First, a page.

On the Feast of the Holy Family we are invited to take a look at this family and discover how it can inspire us and help us in the lives of our own families.
The first thing that becomes obvious to me in both families we read about in today’s texts is the fact that they are not typical families : Abraham was a hundred years old when he became a father. One hundred years! That beats Charlie Chaplin who became a father at age 82.
And Sarah? From the first reading we can easily conclude that she was much, much younger than Abraham. The second reading mentions that she was old for conception, which would place her in her late forties. So we have a very, very old man married to a woman much much younger. Not a typical family. Now let’s look at Mary, Joseph and Jesus. Are they typical? Not at all : in that family the father was not the biological father, but the asoptive one. And Church tradition teaches that although the couple were living together they never shared sexual intimacy.
So maybe the first lesson we can learn is to not be judgmental about the types of families we encounter : single parents, blended families and other types of families that are not the typical one of a young man and a young woman falling in love, marrying and having children in their twenties. Abraham’s and Joseph’s families were not like this so let’s not be judgmental or prejudiced against « non standard » families.
What else can we learn from Joseph’s and Abraham’s families? One thing stands out very clearly : there is both a male and a female presence for Abraham’s son Isaac and for Jesus.
Not just male, not just female. That example is most meaningful. If someone is a single mother, it’s so important for her to find a man, perhaps a grandfather, perhaps an uncle, a man who will establish a close relationship with her child. And the opposite can be said for single fathers. The readings today suggest that a child needs a close relationship with both a man and a woman. You may know that today some homosexual couples adopt a child. I have a medical colleague who did this. If you know couples like this and if you have any influence on tham, you could encourage them to find a person of the opposite sex with whom their child can have a close relationship.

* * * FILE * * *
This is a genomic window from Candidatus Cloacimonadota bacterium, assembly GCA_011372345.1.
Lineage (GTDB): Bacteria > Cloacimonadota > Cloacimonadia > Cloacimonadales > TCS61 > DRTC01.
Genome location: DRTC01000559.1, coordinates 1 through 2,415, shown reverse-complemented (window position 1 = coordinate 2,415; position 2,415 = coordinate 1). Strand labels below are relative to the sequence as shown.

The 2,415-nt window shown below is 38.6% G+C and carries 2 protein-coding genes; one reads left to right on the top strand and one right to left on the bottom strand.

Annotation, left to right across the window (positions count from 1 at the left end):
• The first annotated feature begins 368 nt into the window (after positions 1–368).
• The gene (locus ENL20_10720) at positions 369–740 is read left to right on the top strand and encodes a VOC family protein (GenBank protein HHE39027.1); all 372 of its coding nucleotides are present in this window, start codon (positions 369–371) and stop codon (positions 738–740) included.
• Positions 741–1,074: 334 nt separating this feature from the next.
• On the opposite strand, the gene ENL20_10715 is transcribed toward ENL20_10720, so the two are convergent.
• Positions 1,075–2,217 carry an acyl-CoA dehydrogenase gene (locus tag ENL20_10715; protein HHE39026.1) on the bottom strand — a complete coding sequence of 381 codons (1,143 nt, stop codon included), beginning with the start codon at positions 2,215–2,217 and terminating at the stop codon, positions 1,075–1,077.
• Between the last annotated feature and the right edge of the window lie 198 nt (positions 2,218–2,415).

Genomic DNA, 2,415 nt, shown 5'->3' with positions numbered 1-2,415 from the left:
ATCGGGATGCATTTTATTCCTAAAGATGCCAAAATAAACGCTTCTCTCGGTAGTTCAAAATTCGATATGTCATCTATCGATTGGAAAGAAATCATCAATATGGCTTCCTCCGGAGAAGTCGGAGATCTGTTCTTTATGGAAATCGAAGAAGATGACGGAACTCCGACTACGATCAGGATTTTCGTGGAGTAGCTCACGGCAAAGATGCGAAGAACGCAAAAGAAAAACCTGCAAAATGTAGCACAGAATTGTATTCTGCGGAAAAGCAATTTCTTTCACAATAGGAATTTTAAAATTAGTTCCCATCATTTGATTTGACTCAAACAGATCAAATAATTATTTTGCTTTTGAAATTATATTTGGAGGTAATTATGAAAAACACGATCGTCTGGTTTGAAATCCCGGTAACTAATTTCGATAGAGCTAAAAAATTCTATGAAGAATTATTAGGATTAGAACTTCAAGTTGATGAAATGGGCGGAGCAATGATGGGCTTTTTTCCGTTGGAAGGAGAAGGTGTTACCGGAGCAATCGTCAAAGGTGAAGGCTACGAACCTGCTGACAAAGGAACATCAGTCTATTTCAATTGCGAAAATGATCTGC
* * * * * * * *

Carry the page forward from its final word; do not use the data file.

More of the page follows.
What else can we learn from the Holy Family? One thing for sure is to not put much importance on material possessions. St Luke’s gospel informs us that Jesus was born in a family that wasn’t rich. We are never told that Joseph’s family was poor and tradition has it that Joseph was a carpenter. He would therefore have earned a decent living but would never have become rich. Moreover when we read about Jesus’ adult life, a nomad, wandering around, sleeping outdoors or in a friend’s home, it is clear that he has learnt from his parents that material possessions are not what is important.
What else can we learn? To be open to God, to what he wants from us. Abraham had faith when God told him he would have a child. Mary had faith when the angel told her she would concieve. Joseph had faith when in a dream he was told to keep his fiancé even though she was pregnant. All three accepted to do what God asked of them. What about us? Do we do the same? If we are married or have a partner and have children, God asks us first and foremost, before anything else, to work towards the success of our marriage or partnership. And that is sometimes hard work : we fall in love, but to stay in love and grow in love over years and years is a challenge. To be present to our children or grandchildren, to make them feel important and loved, another challenge. Faith for us married people, or for partners with children, faith is accepting God’s call to meet the challenges of family life, to be faithful to our partner and present to our children, as did Joseph and Mary.
Is there anything else to learn from Joseph’s and Mary’s family? Yes! Prayer. Today’s gospel tells us about Joseph and Mary going to the synagogue to present Jesus to God. This was done according to Jewish custom, about 40 days after Jesus' birth.. St Luke also mentions Jesus’ circumcision, 8 days after birth. In the Jewish religion , circumcision is , for the male child, the outward sign of his relationship with his God. We are also told in another gospel about Joseph bringing his family on a yearly pilgrimage to Jerusalem. It is obvious that Mary and Joseph prayed, and it is also obvious that by their example, and by bringing Jesus to the synagogue with them, they taught him how to pray. It’s difficult to have a relationship with someone you rarely see or talk to. Prayer, in particular the Eucharist, is so helpful to us and our children. It enables all of our family to deepen our relationship with God, to realize what it means to love and be loved, and it makes it so much easier to have faith and accept what God asks of us.
To imitate Abraham’s family, to imitate Joseph’s family, we are called not to be judgemental about family structures, but to work in our own families, and encourage other families, to have faith in God, to get to know him through prayer, to work at deepening our love for our partner and to always be present to our children.
If we do this, we are imitating the Holy Family we celebrate today.